But Rami realises that at the heart of a videogame is that “little loop of interaction” in which the audience is a vital component, and in most respects game designers need the audience, much more than the audience need any given game designer. After all players can always migrate to the next thing, but for an indie dev who’s invested all their money, time and energy making a game, the stakes are much higher. To help navigate this paradoxical need to maintain an audience, but not be cowed by it, Rami suggests drawing a distinction between the customer (someone who plays your game) and a consumer (someone who consumes media in general, and might be converted into a customer). For Rami it is customers that are important not consumers, but even then no one customer is worth jeopardising your community, hence the importance of weeding out destructive elements (the sandcastle kickers if you will). Not allowing someone to insult you or your work on a platform you own has nothing to do with freedom of speech, he suggests. Freedom of speech as a concept, after all, was developed to allow marginalised people to speak out in the face of power, not to give people the right to be jerks.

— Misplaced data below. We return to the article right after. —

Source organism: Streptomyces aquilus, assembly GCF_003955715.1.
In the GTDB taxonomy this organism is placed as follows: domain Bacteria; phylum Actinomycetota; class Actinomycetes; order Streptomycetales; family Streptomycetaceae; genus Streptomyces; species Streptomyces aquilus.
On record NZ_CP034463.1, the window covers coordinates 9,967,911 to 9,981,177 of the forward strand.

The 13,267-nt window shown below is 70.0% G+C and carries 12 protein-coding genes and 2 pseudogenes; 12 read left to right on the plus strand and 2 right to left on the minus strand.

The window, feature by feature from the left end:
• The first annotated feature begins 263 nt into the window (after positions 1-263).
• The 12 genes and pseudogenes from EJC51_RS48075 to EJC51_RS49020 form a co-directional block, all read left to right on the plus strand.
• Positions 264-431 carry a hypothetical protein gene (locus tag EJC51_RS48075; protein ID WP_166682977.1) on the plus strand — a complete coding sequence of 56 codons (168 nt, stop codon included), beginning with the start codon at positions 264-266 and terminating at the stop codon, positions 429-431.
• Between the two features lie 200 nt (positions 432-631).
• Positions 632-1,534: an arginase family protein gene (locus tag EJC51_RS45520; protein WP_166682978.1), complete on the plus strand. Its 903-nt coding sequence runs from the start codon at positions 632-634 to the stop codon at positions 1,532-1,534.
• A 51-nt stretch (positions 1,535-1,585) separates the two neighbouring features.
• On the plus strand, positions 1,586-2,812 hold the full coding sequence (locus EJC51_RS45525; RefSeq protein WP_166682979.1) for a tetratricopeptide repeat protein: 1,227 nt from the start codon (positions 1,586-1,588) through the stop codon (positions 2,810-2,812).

Rami used the development of Nuclear Throne to demonstrate his point. Early access worked well for them and they quickly developed a passionate player base who helped balance the game. The problem being, this player base became so good at the game Vlambeer found themselves ramping up the difficulty of the end game (where their player base existed), rather than focussing on the accessibility of the beginning and middle. They realised they needed an influx of new players, unfamiliar with the game, but putting the game on sale would show a lack of respect for the early adopters who’d been there from the beginning (Vlambeer to this day rarely put their games on sale). The solution was an act of generosity that benefitted everyone: a second copy of the game was given to each player to give to their friends. Thus Vlambeer gained a hand-picked group of players who were immediately invested in the game, but weren’t so familiar with it as to make their feedback too advanced, and the pre-existing player base received a gift as well.